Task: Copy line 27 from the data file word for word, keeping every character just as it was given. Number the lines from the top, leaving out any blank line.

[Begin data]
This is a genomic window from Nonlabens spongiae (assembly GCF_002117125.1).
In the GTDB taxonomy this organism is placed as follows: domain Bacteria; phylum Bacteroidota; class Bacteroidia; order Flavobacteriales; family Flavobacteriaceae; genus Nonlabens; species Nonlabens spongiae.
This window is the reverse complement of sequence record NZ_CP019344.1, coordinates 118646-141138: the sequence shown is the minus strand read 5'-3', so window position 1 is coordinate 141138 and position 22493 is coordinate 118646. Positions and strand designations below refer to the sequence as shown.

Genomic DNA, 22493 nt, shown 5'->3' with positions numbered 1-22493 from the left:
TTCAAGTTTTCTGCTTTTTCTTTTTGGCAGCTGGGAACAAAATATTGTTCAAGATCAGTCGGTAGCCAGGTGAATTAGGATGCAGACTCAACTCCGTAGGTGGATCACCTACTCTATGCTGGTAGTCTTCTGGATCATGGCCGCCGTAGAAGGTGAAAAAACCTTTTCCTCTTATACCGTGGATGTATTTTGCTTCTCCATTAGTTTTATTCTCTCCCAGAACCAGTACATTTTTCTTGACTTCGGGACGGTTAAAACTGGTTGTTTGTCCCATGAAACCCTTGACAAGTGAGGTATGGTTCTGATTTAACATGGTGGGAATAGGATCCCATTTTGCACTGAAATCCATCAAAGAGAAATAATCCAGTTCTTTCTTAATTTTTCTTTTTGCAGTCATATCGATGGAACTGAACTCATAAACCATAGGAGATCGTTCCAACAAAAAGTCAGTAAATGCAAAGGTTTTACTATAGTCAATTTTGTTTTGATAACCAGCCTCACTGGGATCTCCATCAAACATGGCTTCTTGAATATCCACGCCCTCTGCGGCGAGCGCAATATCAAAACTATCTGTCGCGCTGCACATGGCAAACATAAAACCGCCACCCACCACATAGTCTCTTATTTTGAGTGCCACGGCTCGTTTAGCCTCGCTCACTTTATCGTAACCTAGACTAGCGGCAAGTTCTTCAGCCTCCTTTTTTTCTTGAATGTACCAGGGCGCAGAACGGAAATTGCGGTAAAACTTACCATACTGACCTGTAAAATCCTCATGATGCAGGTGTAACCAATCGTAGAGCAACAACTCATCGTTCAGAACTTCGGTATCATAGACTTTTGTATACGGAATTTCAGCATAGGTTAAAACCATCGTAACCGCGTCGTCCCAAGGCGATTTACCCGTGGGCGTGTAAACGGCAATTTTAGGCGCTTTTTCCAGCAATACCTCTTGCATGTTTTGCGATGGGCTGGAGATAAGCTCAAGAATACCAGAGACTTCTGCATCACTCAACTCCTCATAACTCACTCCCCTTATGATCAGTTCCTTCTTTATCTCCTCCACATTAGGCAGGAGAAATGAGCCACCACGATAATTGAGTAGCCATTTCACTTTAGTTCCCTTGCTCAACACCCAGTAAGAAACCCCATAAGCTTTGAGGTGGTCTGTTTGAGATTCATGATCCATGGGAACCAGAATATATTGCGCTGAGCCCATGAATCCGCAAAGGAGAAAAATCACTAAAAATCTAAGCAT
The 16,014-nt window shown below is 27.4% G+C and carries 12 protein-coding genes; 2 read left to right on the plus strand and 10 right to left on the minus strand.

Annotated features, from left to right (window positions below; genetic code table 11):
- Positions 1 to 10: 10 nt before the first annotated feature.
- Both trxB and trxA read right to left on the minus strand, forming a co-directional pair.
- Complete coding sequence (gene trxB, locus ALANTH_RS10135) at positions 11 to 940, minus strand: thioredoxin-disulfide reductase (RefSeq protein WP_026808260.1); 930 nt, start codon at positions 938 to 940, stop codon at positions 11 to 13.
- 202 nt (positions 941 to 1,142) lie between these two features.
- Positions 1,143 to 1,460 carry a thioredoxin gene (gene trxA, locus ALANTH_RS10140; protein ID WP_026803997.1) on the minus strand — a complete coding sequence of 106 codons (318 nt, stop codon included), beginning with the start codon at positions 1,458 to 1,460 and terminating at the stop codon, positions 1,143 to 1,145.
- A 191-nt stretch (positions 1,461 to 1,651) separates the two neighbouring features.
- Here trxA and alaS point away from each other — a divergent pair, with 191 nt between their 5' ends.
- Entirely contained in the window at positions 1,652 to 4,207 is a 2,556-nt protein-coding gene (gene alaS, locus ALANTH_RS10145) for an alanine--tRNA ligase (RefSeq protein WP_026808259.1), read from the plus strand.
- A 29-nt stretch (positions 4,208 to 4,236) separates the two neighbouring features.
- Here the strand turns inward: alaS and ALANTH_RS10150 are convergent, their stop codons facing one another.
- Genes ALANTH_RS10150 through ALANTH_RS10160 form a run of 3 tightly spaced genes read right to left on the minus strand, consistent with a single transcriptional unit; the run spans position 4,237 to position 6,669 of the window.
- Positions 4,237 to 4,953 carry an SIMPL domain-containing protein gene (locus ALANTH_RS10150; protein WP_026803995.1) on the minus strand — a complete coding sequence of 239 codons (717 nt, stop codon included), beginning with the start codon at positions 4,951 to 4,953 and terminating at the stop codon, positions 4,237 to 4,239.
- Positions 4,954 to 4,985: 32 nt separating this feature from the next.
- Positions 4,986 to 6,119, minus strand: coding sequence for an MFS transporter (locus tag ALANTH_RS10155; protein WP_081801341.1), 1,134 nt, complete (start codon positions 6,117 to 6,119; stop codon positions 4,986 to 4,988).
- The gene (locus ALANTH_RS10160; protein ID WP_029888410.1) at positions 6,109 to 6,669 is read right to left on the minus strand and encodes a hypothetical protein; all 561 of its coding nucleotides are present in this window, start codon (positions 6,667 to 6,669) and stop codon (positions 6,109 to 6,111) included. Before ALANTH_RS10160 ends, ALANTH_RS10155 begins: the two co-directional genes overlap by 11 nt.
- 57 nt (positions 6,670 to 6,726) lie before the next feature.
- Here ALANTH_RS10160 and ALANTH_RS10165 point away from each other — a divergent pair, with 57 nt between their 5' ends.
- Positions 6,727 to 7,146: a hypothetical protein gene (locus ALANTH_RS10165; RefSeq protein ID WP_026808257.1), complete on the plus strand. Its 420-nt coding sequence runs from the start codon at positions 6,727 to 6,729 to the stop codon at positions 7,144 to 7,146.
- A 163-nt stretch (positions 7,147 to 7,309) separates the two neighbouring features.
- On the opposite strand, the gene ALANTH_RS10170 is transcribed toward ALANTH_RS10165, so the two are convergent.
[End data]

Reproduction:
- On the opposite strand, the gene ALANTH_RS10170 is transcribed toward ALANTH_RS10165, so the two are convergent.